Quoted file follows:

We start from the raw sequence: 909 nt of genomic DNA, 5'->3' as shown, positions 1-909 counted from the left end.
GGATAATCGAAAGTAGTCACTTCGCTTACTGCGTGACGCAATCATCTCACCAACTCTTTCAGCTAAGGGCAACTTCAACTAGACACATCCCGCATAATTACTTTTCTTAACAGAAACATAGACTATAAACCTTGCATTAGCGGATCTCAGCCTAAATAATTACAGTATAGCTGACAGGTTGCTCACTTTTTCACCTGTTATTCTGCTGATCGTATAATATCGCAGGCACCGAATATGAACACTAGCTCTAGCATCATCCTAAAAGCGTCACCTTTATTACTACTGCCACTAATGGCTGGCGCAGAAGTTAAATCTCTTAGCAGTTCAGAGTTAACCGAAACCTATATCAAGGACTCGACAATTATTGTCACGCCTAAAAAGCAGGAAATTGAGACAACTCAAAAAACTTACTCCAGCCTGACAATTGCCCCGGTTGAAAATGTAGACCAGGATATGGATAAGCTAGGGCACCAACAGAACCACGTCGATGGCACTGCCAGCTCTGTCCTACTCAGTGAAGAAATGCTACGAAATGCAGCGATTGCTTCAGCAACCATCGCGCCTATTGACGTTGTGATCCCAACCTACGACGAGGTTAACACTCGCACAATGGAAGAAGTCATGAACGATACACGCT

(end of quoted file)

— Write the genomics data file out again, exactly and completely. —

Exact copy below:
We start from the raw sequence: 909 nt of genomic DNA, 5'->3' as shown, positions 1-909 counted from the left end.
GGATAATCGAAAGTAGTCACTTCGCTTACTGCGTGACGCAATCATCTCACCAACTCTTTCAGCTAAGGGCAACTTCAACTAGACACATCCCGCATAATTACTTTTCTTAACAGAAACATAGACTATAAACCTTGCATTAGCGGATCTCAGCCTAAATAATTACAGTATAGCTGACAGGTTGCTCACTTTTTCACCTGTTATTCTGCTGATCGTATAATATCGCAGGCACCGAATATGAACACTAGCTCTAGCATCATCCTAAAAGCGTCACCTTTATTACTACTGCCACTAATGGCTGGCGCAGAAGTTAAATCTCTTAGCAGTTCAGAGTTAACCGAAACCTATATCAAGGACTCGACAATTATTGTCACGCCTAAAAAGCAGGAAATTGAGACAACTCAAAAAACTTACTCCAGCCTGACAATTGCCCCGGTTGAAAATGTAGACCAGGATATGGATAAGCTAGGGCACCAACAGAACCACGTCGATGGCACTGCCAGCTCTGTCCTACTCAGTGAAGAAATGCTACGAAATGCAGCGATTGCTTCAGCAACCATCGCGCCTATTGACGTTGTGATCCCAACCTACGACGAGGTTAACACTCGCACAATGGAAGAAGTCATGAACGATACACGCT